Practicing Safe Philosophy

In my last blog I wrote about political correctness. Here I want to reflect on the timidity of philosophers, and how they sacrifice their integrity for the sake of a job. Many years ago I wrote a piece which reflected my personal predicament of having accepted a teaching position at a women’s Catholic college. It is titled, Beware of the Handmaid Scorned, 1995. The predicament is that a fundamental problem of philosophy is whether there is a justification for any religious belief. And if one pursues this question too eagerly, one gets fired.

In secular colleges and universities, there are analogous perilous pursuits. Well, we know that in the United States there was a Red Scare, with two periods: the First Red Scare (1918-1920), followed by a Second Red Scare (1947-1957), also know as McCartyism. These Red Scares led to loss of jobs, imprisonment, and deportations.

In 1967, Noam Chomsky published an article, “The Responsibility of Intellectuals,”, which is “to speak the truth and expose lies” of governments.

But for a political philosopher there is a more fundamental question: Is any form of a centralized government, i.e., a State, legitimate?

A political philosopher can evade this question by simply doing a sort of literary analysis of some historical political philosopher, and refrain from giving their own considered answer. As an example of this evasion, I came across a video by Tamar Gendler, Professor of Philosophy and Cognitive Science, and Chair of the Philosophy Department, Yale University, whose video exemplifies this safe academic approach. Her lecture is titled: An Introduction to the Philosophy of Politics.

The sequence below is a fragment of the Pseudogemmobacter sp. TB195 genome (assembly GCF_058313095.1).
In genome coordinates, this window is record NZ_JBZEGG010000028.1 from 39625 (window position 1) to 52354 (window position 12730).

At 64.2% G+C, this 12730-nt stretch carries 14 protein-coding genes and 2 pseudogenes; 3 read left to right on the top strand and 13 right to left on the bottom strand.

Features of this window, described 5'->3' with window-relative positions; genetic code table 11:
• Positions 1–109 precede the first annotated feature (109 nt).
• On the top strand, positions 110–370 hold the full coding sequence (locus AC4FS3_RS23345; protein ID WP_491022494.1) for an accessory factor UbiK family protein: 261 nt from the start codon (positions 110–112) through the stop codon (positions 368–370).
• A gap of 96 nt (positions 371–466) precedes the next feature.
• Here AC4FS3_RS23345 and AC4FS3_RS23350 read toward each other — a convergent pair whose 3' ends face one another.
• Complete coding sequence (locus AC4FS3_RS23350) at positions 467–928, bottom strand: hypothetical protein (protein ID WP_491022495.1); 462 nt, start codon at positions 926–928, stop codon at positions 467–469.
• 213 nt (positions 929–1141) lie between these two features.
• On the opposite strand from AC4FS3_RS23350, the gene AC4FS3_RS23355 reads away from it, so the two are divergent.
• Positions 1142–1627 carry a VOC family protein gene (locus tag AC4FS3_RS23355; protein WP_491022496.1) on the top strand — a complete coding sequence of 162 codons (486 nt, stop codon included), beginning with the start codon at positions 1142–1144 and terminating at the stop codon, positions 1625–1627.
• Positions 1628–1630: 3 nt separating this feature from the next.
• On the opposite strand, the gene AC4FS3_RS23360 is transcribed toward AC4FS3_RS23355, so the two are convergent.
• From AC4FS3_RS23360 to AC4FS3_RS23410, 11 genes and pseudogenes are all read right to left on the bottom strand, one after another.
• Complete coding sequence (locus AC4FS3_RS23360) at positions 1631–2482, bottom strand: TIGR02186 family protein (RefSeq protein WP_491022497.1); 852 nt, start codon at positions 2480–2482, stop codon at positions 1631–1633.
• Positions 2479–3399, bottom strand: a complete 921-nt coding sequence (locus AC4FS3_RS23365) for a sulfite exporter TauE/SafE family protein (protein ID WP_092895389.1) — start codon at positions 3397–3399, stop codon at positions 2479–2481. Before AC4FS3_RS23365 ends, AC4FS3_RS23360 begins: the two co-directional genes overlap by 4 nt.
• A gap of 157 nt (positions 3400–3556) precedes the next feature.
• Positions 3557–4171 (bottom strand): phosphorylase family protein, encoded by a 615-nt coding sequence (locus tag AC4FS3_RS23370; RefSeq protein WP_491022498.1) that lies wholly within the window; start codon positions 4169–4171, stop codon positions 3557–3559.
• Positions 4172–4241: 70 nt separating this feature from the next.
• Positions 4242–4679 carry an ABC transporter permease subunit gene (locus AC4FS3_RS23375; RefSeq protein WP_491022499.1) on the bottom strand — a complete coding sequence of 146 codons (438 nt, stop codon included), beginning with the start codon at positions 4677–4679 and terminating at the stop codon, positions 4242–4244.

Both Rawls and Nozick assume the kind of liberal democracy we have in the United States, and their disagreement is over policies of such a government. Rawls is for a welfare state. Nozick is against a welfare state. But the fundamental question which was raised by Rousseau as to the legitimacy of a State is side-stepped.

Instead of beginning with Rawls or Nozick, I think it is more appropriate (though not as safe) to begin with Robert Paul Wolff’s In Defense of Anarchism (1970),

Here is a 2008 audio interview with Wolff on anarchism: Doing without a ruler: in defense of anarchism

Political Correctness in Academia

Academics — just as policeman, soldiers, politicians — will do whatever it takes to keep their jobs. If they stray, they get fired or are denied tenure, as illustrated below.

I became aware of this censorship in academia by sheer accident in 1973. I was heading towards Key West in my VW camping bus, and on the way I stopped by the University of Florida where I came across a news item that a philosopher was in court fighting his firing. I had forgotten his name, but I do remember that he was a Marxist who spoke his mind in an unvarnished fashion. I stayed to listen to the testimony of the president and others. But I did not stay to find out the outcome of these hearings. But searching the internet, I have found out that the philosopher was Kenneth A. Megill, who appealed a denial of tenure by President Stephen C. O’Connell. I found the following court ruling: Dr. Kenneth A. MEGILL, Plaintiff-Appellant, v. BOARD OF REGENTS OF the STATE OF FLORIDA et al., Defendants-Appellees.

I remember other such cases. The one that sticks in my mind was the dismissal of Saul Kripke. At the time I heard of this, I was — let us say — bewildered: Saul Kripke??? Again, scouring the internet, I found this informative piece: Israel Shenker, “Rockefeller University Hit by Storm Over Tenure,” Sept. 26, 1976. Reading the piece, I discover that a whole group of other eminent philosophers had to find employment elsewhere.

Other cases of professors being fired — the euphemism is non-reappointment — or denied tenure which come to mind, are that of Howard Zinn who was dismissed from Spelman College in 1963 for supporting student protests as an act of insubordination.

The case of Norman Finkelstein was especially disconcerting to me, and I wrote a big analytical piece about it: Norman Finkelstein, DePaul, and U.S. Academia: Reductio Ad Absurdum of Centralized Universities, July 23, 2007.